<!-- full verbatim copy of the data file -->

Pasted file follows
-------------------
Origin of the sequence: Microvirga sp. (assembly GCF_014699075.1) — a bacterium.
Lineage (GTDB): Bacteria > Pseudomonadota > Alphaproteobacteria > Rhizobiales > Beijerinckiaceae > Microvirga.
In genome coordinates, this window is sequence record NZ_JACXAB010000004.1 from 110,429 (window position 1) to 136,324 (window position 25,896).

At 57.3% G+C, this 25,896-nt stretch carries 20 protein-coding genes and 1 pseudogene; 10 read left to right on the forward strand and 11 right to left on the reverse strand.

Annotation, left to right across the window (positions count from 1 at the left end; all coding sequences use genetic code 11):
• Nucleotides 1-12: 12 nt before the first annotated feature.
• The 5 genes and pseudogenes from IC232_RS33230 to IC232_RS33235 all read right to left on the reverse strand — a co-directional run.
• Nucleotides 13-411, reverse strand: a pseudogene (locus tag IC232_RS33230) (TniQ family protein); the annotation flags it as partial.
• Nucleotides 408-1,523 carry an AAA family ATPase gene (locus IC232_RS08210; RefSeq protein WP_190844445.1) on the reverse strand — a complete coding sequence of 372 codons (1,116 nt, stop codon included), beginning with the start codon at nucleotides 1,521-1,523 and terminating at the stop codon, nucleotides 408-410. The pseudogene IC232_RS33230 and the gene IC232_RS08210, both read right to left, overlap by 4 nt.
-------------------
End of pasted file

Origin of the sequence: Microvirga sp. (assembly GCF_014699075.1) — a bacterium.
Lineage (GTDB): Bacteria > Pseudomonadota > Alphaproteobacteria > Rhizobiales > Beijerinckiaceae > Microvirga.
In genome coordinates, this window is sequence record NZ_JACXAB010000004.1 from 110,429 (window position 1) to 136,324 (window position 25,896).

At 57.3% G+C, this 25,896-nt stretch carries 20 protein-coding genes and 1 pseudogene; 10 read left to right on the forward strand and 11 right to left on the reverse strand.

Annotation, left to right across the window (positions count from 1 at the left end; all coding sequences use genetic code 11):
• Nucleotides 1-12: 12 nt before the first annotated feature.
• The 5 genes and pseudogenes from IC232_RS33230 to IC232_RS33235 all read right to left on the reverse strand — a co-directional run.
• Nucleotides 13-411, reverse strand: a pseudogene (locus tag IC232_RS33230) (TniQ family protein); the annotation flags it as partial.
• Nucleotides 408-1,523 carry an AAA family ATPase gene (locus IC232_RS08210; RefSeq protein WP_190844445.1) on the reverse strand — a complete coding sequence of 372 codons (1,116 nt, stop codon included), beginning with the start codon at nucleotides 1,521-1,523 and terminating at the stop codon, nucleotides 408-410. The pseudogene IC232_RS33230 and the gene IC232_RS08210, both read right to left, overlap by 4 nt.